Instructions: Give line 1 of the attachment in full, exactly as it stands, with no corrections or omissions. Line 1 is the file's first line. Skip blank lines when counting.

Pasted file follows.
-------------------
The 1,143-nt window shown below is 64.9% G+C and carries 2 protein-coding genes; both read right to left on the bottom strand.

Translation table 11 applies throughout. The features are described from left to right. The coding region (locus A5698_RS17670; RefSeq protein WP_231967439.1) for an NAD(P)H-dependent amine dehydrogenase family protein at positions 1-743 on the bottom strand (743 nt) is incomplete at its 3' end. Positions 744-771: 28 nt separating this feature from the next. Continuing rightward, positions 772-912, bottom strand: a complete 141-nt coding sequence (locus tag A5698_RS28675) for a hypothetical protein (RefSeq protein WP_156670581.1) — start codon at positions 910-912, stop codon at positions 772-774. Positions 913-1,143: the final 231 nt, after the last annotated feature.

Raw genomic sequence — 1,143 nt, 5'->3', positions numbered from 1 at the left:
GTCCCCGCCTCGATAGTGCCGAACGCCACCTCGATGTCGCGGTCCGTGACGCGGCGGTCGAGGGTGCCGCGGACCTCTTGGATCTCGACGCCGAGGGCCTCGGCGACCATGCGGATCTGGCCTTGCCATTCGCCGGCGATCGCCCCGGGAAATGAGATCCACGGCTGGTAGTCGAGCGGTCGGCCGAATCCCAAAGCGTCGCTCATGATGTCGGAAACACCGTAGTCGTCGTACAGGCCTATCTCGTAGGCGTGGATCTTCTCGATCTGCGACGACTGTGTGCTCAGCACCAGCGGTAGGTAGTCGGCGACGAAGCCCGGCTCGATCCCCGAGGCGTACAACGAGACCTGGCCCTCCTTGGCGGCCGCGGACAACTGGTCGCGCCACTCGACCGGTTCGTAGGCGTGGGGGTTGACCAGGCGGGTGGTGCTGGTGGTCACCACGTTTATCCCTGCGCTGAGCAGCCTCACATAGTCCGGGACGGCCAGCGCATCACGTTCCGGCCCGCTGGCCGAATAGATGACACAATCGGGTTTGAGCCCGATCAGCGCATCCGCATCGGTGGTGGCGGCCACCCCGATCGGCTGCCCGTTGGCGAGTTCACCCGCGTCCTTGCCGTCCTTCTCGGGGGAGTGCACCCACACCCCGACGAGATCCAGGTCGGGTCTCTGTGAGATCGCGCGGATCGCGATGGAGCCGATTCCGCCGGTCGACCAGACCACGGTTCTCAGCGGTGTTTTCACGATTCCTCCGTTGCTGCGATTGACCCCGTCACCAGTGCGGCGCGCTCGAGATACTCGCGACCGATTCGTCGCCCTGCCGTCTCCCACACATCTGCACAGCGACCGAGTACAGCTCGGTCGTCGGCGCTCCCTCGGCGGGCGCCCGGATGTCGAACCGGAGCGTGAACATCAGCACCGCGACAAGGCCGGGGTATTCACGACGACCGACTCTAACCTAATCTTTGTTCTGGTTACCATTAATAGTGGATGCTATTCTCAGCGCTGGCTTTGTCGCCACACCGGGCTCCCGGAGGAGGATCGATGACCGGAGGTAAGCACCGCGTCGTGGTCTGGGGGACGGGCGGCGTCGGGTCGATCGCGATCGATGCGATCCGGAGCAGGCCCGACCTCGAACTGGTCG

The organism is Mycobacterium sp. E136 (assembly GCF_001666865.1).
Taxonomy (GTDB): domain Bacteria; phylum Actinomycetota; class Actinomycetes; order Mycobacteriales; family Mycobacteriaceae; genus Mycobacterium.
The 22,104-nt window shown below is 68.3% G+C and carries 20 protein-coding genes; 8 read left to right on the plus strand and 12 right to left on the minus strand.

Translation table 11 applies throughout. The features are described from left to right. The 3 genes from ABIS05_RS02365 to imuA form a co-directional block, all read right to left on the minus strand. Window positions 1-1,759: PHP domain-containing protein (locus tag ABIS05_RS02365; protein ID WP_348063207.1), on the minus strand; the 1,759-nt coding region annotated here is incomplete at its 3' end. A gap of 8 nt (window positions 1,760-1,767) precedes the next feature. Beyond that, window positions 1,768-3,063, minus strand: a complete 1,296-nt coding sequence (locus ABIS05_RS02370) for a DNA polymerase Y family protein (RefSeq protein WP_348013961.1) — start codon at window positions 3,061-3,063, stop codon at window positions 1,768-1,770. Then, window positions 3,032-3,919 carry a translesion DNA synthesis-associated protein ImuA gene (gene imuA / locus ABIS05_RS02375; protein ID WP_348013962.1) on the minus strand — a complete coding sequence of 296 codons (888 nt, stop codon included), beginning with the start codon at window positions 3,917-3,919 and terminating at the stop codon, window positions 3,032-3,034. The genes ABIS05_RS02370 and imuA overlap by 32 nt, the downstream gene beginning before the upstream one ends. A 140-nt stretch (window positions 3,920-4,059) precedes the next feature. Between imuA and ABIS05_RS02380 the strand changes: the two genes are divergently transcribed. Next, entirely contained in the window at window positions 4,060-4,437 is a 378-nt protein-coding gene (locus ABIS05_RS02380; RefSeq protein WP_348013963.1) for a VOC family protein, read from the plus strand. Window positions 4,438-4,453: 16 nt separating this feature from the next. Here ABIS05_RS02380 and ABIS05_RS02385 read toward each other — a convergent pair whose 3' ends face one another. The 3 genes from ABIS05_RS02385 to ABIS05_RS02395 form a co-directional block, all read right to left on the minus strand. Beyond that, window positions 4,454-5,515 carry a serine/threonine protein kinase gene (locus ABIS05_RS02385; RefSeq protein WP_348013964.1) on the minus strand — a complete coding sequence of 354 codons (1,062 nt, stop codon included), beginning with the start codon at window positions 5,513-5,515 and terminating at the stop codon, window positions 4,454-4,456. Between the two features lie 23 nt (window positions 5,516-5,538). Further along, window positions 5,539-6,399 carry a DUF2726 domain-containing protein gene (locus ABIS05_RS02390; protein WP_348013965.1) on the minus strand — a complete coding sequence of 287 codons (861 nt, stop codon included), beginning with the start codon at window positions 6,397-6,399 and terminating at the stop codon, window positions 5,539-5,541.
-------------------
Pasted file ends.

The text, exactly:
The 1,143-nt window shown below is 64.9% G+C and carries 2 protein-coding genes; both read right to left on the bottom strand.